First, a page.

"Armstrong would have us ignore what terrorists repeatedly tell us about themselves and their motives. One therefore has to ask how we defeat an opponent whose name we dare not repeat and whose stated motives we cannot mention..."

Shilling_for_islam_1Karen Armstrong has been described as “one of the world's most provocative and inclusive thinkers on the role of religion in the modern world.” Armstrong’s efforts to be “inclusive” are certainly provocative, though generally for reasons that are less than edifying. In 1999, the Muslim Public Affairs Council of Los Angeles gave Armstrong an award for media “fairness.” What follows might cast light on how warranted that recognition is, and on how the MPAC chooses to define fairness.

Continue reading "Islam's Hagiographer" »

They're Gaining On Us

Human_foolsI knew it all along. The image to the left is actually a stern warning of things to come: "No fewer than 22 times, researchers documented wild chimpanzees on an African savanna fashioning sticks into 'spears' to hunt small primates... In each case a chimpanzee modified a branch by breaking off one or two ends and, frequently, using its teeth to sharpen the stick. The ape then jabbed the spear into hollows in tree trunks where bush babies sleep... Anthropologist and study co-author Paco Bertolani witnessed... a chimpanzee successfully extract a bush baby with a spear." 

(H/T, Butterflies & Wheels)

Update: This macaque monkey has a thought-controlled robot arm. Built by humans, I hasten to add.

Anamorphic Street Art

Anamorphic_wenner  Anamorphic_coke

The anamorphic pavement drawings of Kurt Wenner and Julian Beever have graced the streets of Europe, the U.S. and Australia, albeit temporarily. Using hugely distorted aspect ratios, a fine eye and a sense of humour, Wenner and Beever create illusions of 3D solidity, from fastidious recreations of past masters to superheroic interventions and oversized objects in improbable places.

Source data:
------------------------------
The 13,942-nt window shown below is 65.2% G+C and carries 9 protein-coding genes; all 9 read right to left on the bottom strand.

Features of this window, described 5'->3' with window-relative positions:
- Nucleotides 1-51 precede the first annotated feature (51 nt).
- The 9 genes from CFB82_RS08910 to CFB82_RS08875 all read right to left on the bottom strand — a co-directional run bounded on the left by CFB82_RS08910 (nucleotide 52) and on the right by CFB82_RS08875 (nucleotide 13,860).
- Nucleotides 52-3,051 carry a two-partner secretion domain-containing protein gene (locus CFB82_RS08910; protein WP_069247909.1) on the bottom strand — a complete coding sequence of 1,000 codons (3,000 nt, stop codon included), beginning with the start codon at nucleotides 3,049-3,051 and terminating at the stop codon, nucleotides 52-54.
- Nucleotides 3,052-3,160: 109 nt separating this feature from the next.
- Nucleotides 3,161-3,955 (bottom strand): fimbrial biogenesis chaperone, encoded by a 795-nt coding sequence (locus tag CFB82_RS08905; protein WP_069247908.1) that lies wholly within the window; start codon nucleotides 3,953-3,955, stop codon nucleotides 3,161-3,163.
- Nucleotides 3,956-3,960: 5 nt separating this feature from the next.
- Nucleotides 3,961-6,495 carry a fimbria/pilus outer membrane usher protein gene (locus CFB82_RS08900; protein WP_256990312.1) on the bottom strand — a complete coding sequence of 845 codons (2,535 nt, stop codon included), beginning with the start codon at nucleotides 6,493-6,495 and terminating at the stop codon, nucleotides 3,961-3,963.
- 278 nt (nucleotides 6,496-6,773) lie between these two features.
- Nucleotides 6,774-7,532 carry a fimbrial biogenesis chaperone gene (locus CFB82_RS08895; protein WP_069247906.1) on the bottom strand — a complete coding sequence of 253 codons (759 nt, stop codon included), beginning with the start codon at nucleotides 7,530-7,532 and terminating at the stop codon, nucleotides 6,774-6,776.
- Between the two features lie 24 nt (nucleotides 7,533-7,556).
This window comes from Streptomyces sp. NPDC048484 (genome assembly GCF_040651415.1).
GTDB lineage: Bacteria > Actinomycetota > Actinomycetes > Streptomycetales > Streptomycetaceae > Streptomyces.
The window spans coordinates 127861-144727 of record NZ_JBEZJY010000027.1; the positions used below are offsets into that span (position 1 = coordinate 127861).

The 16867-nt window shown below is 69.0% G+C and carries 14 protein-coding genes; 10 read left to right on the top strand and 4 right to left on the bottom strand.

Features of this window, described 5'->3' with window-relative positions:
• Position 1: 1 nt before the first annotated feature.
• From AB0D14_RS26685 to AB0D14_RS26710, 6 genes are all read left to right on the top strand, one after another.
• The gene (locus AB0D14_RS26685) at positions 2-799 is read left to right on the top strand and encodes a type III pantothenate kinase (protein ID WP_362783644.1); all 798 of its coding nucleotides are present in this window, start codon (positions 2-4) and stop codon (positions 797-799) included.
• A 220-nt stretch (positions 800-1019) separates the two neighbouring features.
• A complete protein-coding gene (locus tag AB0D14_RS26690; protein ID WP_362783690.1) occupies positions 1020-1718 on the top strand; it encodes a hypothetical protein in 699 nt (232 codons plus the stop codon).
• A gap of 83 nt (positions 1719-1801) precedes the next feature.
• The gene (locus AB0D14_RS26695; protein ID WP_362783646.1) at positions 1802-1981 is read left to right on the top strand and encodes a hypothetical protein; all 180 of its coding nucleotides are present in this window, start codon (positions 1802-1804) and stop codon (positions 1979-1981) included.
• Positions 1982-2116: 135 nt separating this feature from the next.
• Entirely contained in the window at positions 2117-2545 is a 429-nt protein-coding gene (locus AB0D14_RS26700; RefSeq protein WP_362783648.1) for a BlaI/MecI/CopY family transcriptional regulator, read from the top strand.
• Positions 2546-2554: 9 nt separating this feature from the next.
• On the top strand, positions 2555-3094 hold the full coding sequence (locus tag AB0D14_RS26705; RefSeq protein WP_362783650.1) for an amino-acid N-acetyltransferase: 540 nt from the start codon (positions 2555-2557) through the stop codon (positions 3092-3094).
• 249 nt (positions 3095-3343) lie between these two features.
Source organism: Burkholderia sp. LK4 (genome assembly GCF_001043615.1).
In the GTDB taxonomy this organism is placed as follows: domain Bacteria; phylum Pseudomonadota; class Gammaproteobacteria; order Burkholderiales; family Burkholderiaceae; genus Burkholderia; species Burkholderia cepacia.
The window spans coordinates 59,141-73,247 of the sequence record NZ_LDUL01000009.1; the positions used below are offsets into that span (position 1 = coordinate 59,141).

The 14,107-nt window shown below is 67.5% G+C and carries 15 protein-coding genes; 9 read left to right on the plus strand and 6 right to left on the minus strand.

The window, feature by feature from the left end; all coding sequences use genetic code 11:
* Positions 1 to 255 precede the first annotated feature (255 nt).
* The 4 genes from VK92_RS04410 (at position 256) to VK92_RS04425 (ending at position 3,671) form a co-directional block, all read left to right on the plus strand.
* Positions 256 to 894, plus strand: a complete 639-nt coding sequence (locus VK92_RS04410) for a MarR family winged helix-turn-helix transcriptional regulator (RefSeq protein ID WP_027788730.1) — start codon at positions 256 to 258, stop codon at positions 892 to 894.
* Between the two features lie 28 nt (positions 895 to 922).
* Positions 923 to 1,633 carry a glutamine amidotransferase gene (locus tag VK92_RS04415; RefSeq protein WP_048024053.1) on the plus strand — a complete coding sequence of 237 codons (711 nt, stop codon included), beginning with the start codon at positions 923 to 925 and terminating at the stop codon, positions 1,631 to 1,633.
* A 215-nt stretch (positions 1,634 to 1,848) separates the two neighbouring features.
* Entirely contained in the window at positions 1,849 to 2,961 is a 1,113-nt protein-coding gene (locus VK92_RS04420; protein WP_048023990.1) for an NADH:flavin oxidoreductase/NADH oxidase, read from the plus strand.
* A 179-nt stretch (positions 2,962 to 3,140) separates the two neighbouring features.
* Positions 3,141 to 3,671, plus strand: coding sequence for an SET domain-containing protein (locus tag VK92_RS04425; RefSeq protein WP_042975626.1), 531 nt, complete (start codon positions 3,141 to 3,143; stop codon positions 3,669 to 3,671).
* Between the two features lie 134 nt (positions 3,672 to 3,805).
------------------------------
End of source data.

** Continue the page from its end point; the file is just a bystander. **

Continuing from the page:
Anamorphic_batman  Anamorphic

For more on anamorphosis, from Holbein’s Ambassadors to humble road markings, see here and here (PDF). A BBC profile of Beevers with additional images can be found here. Kurt Wenner answers some practical questions, including how to deal with council permits, bicyles and rain, at his website.

Support the arts.

Terry Eagleton Fights the Power

Professor Terry Eagleton continues along his bizarre moral trajectory in today's Guardian:

"It is easy to see why a diversity of cultures should confront power with a problem. If culture is about plurality, power is about unity. How can it sell itself simultaneously to a whole range of life forms without being fatally diluted? Multiculturalism is not a threat because it might breed suicide bombers. It is a threat because the kind of political state we have depends upon a tight cultural consensus in order to implant its materially divisive policies."

Untroubled by the number of loaded assumptions in that barrage, he continues:

"So culture today means not just sonnets and string quartets, but history, origins, language, kinship and identity."

Wait a minute. Hasn't culture always had quite a lot to do with "history, origins, language, kinship and identity"? Isn't that a very large part of what culture is? And doesn't it matter what kinds of plurality we're dealing with, and their moral particulars? And note the repeated use of the word 'power', as if it were an entity in its own right and had no connection whatsoever with the preferences of other people - say, those who disagree with Mr Eagleton. For instance, people concerned by the social fragmentation that often follows in the wake of identity politics and demands for special treatment. As when disreputable religious organisations assume their irrational taboos should supersede all other considerations, irrespective of practicality and reciprocity, and at great public expense. Presumably those who question multicultural ideology are to be dismissed as blindly serving the interests of this reified 'power' that only embittered Marxists can see.

But let's get back to suicide bombing, a topic Mr Eagleton has touched on before, admiringly.

"Tony Blair believes in a common culture... It is just that what Blair means by a common culture is that everyone should share his values so that they won't bomb tube stations. In fact, no cultural value is ever extended to large groups of newcomers without being changed in the process. This is why the Blair project is... culturally supremacist. There is no assumption in Downing Street that such values might be challenged or transformed in the process..."

Erm, I'm sorry, but wait a minute. What's the looming assumption here? As so often with Mr Eagleton, one isn't entirely sure. Though from bitter experience one tends to fear the worst.